BB ban - they look like the real thing
THIS ball bearing gun looks startlingly like the real thing.Yet the weapon is being sold openly on an Ipswich town centre market stall in full view of young children.
THIS ball bearing gun looks startlingly like the real thing.
Yet the weapon is being sold openly on an Ipswich town centre market stall in full view of young children.
An Evening Star reporter bought a £20 BB gun on the stall, which has no posters displaying an age limit for buyers.
Criminals can easily get their hands on one and use it to hold-up a store as there is no telling if it is a real gun.
You may also want to watch:
As reporter James Hewlett, 23, handed over the cash, a stall worker said he had been selling the BB guns for several years and it had attracted viewers aged three to 60 years.
Ipswich borough council has banned them being sold from the stall as from December 3.
- 1 Felixstowe beach hut goes on sale for record price
- 2 Police identify man in CCTV images after 'spitting' incident
- 3 Ipswich man charged with attempted murder
- 4 Meet the Ipswich teenage singer who gave £17.5k away to charity
- 5 Duo jailed after 63 bags of cocaine found in hotel room
- 6 Film crews spotted in Ipswich town centre
- 7 Could restaurant move into closed Little Waitrose in Ipswich?
- 8 Felixstowe man found with child porn given suspended sentence
- 9 Man accused of stealing phone from woman in Ipswich street
- 10 South African man jailed for stalking wife in Suffolk after they separated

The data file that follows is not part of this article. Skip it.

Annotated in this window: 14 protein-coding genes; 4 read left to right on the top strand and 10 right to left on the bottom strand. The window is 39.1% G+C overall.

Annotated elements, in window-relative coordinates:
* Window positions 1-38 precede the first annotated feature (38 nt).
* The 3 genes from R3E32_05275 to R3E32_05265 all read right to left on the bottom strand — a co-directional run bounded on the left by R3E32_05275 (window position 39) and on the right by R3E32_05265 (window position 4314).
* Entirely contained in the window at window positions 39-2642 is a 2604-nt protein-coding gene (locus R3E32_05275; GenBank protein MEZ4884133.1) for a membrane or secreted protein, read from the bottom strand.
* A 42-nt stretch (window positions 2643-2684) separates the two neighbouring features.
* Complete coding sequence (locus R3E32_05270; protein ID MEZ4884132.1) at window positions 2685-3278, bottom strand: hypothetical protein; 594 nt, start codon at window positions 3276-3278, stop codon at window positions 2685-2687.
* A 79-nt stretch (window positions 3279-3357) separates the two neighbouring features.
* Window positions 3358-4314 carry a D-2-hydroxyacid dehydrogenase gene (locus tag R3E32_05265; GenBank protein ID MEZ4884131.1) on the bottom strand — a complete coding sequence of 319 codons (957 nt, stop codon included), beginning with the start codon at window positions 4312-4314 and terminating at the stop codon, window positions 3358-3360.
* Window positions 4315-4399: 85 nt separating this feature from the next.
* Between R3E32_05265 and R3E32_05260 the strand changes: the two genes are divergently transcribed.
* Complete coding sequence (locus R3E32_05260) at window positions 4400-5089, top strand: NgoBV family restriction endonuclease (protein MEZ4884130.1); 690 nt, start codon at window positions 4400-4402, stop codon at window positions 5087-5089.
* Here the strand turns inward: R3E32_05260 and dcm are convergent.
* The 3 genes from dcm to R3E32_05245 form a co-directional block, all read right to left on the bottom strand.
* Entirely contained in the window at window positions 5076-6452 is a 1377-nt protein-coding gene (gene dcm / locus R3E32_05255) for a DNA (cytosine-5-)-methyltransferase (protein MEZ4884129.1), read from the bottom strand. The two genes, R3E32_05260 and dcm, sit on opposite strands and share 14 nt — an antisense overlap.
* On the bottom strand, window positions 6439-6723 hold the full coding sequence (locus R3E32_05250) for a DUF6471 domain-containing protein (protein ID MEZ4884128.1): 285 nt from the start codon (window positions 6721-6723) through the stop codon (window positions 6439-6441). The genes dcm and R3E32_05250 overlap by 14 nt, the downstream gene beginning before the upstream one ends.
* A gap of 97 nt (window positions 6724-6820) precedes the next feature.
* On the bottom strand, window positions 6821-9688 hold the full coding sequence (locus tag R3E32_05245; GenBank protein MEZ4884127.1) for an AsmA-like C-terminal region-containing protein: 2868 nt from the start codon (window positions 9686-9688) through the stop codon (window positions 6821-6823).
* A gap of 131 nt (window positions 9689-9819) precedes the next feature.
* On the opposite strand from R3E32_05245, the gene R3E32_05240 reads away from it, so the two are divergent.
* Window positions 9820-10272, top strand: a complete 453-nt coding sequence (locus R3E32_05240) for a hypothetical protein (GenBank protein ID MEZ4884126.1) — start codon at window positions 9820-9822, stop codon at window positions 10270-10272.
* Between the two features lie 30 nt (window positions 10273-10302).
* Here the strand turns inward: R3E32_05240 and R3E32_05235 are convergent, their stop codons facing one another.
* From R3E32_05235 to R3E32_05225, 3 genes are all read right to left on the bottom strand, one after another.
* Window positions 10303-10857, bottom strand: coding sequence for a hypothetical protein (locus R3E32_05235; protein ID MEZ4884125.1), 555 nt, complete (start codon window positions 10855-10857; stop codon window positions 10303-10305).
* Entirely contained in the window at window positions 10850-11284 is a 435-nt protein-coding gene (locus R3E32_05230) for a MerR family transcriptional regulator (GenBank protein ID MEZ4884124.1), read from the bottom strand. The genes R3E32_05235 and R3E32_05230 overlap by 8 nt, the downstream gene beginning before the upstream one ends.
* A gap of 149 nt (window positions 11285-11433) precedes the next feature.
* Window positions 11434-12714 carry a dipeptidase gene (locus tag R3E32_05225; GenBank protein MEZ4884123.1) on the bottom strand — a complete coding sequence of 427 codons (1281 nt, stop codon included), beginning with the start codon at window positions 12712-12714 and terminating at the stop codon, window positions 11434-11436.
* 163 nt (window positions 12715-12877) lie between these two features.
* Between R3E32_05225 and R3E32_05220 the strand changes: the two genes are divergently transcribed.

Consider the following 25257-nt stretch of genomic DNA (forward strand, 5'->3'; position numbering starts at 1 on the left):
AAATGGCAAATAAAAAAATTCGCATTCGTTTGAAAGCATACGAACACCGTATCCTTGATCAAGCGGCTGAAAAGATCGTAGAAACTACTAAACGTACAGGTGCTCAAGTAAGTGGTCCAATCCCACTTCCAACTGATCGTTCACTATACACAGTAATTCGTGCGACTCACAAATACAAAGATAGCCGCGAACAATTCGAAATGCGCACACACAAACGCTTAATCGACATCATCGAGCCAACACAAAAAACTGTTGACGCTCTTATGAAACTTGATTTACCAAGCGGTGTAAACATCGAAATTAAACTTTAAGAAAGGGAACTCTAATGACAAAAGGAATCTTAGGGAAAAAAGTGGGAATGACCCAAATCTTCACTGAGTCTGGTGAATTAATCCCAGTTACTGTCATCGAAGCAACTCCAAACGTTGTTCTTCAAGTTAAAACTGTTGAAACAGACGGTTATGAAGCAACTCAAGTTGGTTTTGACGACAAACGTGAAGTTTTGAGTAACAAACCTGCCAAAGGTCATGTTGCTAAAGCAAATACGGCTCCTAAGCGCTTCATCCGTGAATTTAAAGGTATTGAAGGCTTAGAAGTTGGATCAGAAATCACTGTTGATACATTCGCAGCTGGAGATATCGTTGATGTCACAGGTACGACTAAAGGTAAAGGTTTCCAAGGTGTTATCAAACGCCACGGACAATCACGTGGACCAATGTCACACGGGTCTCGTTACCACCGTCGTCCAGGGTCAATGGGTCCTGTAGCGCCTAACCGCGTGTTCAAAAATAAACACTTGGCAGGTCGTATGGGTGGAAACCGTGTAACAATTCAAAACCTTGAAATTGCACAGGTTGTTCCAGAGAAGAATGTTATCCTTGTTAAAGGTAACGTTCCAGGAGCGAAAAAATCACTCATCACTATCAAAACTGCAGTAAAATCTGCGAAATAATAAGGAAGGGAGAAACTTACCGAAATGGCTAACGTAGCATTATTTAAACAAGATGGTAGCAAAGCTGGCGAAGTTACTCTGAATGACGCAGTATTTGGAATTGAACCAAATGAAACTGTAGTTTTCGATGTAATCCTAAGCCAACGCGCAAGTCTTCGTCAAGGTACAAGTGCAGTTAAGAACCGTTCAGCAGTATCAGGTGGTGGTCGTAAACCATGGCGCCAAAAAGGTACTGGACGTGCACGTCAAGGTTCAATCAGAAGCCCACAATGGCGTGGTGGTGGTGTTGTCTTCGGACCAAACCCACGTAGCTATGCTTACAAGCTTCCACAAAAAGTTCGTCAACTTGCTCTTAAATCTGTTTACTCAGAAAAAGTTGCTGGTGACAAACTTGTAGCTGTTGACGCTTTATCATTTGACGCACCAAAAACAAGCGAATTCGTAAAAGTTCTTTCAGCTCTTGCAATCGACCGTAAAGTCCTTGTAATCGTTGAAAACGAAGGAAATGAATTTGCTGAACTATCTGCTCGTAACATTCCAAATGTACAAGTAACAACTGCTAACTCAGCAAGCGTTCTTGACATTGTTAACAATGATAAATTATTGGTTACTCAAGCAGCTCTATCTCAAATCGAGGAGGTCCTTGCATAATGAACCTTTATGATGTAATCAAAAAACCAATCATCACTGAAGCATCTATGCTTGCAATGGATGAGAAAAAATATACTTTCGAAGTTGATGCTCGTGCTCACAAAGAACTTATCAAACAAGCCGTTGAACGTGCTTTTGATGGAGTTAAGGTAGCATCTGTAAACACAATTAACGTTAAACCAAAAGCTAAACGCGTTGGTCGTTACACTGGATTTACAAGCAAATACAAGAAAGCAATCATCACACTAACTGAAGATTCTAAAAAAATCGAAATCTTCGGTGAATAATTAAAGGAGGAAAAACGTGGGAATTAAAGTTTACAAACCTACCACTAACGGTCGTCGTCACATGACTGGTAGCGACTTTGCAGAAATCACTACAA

We showed the BB gun (a plastic gun firing plastic pellets) to shoppers who were stunned the products were for sale.
Even showing it to shoppers felt decisively uncomfortable.
The colour immediately drained from shopper Vern Muller's face when he saw the weapon.
The South African knows all too well about the dangers of guns after he fled the country because of the violence. He said the average life expectancy for an adult male there is 47 years old.
Examining the BB gun 33-year-old, of Nansen Road, Ipswich, said it looks just like the real thing: "In South Africa you get used to the look of them. Lots of people had guns because it makes them feel safer.
"I have held a handgun before when I was doing national service in South Africa and this one feels the same weight.
"If you buy that for a child how would they know the difference between that and a plastic one?
"There are no big letters on it saying toy and no flashing lights on it or clowns popping out. It is obviously meant to look like the real thing and meant for playing shooting and killing games. I don't think it is right. There is no need for it.
"If children get used to weapons it is damaging.
"I never let my three year old son watch violent cartoons on television. There are so many educational toys that there is no need for this.
"I just want to know why the council are taking so long in banning them being sold at the market? It shouldn't have to be such a long process?"
Gary Boehringer, 64, of Old Foundry Road, Ipswich, was also stunned. He was in the military in America and grew up with firearms and said it looks startlingly real.
"It is hard to tell this from the real thing from a distance," he said.
"It is very worrying and dangerous because someone walking around with one of these could get himself killed.
"If there was an armed robbery or something they know what it is but how would police know if it was the real thing or not? They are just putting themselves in jeopardy.
"I am fully supportive of the council's ban on BB guns being sold on the market stall."